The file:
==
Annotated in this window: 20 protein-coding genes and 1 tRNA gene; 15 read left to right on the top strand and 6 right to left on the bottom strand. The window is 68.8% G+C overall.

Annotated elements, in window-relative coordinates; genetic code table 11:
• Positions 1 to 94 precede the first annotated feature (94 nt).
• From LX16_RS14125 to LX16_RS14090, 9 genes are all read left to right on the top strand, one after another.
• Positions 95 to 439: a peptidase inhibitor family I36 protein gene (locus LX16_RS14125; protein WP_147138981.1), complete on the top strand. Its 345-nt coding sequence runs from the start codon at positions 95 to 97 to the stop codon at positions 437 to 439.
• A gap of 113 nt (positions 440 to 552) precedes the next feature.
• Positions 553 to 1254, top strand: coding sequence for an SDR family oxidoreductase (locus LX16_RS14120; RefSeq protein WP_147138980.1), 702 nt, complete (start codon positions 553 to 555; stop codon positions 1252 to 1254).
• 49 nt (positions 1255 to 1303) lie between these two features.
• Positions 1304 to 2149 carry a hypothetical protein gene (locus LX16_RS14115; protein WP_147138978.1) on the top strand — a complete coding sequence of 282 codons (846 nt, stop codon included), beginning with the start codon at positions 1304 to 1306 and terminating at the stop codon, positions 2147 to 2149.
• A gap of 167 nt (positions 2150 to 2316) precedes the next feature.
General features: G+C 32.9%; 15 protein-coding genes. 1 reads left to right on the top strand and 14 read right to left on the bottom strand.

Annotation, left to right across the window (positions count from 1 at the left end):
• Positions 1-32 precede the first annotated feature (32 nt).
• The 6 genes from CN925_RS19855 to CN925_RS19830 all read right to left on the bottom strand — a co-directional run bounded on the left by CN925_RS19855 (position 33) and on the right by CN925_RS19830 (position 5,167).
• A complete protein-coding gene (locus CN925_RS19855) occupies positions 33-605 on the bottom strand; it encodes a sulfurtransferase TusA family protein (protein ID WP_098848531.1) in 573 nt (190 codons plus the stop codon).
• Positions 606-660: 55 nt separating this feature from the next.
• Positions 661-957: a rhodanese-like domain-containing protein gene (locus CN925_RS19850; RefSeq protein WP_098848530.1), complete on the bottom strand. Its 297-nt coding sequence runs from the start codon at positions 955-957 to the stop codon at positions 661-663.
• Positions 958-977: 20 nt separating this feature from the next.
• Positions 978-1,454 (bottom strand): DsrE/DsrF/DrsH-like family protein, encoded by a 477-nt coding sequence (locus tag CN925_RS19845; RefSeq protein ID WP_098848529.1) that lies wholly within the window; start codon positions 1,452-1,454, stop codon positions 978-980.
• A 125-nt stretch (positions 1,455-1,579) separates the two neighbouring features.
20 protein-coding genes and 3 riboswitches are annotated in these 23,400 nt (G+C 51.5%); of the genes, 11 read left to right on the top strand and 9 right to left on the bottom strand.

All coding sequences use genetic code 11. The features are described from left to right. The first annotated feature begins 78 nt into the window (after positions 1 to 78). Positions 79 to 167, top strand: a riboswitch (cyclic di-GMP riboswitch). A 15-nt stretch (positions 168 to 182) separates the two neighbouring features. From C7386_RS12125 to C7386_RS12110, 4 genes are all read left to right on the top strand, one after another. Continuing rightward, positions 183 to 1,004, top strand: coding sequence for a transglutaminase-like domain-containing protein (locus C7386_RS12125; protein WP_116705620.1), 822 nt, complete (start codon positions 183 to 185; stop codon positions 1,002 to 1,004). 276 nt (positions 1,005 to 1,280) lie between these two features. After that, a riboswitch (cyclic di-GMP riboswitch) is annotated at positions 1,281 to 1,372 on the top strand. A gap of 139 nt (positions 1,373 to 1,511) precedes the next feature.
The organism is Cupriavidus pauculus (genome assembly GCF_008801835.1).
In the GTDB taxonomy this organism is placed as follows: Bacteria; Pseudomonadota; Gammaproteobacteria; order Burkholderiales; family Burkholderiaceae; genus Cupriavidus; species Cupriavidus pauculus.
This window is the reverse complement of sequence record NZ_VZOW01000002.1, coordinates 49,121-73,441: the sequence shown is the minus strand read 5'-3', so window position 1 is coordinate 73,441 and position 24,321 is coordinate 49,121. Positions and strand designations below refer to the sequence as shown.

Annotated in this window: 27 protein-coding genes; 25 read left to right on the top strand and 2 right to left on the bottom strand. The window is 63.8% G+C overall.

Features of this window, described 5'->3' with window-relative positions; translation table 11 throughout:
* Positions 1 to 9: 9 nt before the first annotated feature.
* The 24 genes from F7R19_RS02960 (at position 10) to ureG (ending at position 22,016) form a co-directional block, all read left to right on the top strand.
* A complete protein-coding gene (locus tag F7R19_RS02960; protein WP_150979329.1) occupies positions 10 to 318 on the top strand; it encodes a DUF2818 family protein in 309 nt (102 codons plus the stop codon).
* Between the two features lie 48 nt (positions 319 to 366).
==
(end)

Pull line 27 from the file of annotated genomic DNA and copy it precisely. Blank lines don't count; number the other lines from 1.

Features of this window, described 5'->3' with window-relative positions; translation table 11 throughout: